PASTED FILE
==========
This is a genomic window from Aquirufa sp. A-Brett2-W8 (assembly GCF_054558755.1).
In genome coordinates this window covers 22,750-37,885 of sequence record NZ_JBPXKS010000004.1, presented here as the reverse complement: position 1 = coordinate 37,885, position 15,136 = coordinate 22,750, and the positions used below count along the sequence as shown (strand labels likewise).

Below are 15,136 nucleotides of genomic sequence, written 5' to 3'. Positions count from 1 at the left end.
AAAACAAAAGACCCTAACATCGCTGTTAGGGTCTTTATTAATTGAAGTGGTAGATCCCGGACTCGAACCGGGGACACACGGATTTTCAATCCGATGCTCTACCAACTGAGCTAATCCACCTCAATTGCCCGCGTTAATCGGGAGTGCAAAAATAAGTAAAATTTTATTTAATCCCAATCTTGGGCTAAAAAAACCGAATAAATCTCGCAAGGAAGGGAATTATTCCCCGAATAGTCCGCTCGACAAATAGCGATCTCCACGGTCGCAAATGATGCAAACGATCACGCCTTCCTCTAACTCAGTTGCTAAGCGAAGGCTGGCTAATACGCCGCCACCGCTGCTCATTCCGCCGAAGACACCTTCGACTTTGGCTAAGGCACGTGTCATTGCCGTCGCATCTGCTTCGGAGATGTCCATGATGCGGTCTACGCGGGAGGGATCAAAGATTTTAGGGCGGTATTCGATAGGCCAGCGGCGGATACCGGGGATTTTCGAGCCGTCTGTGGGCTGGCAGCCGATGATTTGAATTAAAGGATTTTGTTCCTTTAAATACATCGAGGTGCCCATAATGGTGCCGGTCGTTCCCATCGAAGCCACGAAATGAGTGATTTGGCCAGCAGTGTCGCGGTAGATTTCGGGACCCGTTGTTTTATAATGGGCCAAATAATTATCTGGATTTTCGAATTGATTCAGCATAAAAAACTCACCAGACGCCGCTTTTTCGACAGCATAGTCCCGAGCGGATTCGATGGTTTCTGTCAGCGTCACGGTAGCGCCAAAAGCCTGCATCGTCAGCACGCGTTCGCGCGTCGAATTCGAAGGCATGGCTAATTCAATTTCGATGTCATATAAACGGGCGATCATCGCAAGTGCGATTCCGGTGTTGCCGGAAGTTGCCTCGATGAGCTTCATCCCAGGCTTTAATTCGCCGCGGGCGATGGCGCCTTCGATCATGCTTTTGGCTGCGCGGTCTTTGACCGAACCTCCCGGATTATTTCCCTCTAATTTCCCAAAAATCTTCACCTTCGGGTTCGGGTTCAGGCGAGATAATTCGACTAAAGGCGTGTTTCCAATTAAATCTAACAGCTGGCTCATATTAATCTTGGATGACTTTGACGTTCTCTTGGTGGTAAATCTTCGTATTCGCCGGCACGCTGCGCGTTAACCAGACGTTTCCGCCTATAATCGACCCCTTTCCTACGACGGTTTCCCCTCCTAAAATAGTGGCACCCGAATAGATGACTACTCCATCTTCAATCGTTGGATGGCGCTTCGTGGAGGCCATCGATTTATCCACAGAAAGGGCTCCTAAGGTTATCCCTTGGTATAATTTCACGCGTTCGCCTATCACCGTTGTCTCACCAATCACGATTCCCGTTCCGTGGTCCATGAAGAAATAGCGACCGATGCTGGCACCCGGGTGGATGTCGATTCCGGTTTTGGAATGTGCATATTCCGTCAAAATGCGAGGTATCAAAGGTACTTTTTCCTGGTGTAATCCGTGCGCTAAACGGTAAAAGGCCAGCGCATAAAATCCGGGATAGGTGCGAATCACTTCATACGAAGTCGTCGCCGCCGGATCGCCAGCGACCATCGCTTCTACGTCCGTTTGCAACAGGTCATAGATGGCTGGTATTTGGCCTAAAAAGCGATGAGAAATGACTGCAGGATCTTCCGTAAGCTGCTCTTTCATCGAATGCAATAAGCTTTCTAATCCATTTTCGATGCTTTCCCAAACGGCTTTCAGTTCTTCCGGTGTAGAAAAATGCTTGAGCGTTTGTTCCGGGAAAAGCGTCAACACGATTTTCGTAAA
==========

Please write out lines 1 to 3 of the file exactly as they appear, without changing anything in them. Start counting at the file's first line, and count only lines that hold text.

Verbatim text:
This is a genomic window from Aquirufa sp. A-Brett2-W8 (assembly GCF_054558755.1).
In genome coordinates this window covers 22,750-37,885 of sequence record NZ_JBPXKS010000004.1, presented here as the reverse complement: position 1 = coordinate 37,885, position 15,136 = coordinate 22,750, and the positions used below count along the sequence as shown (strand labels likewise).

Below are 15,136 nucleotides of genomic sequence, written 5' to 3'. Positions count from 1 at the left end.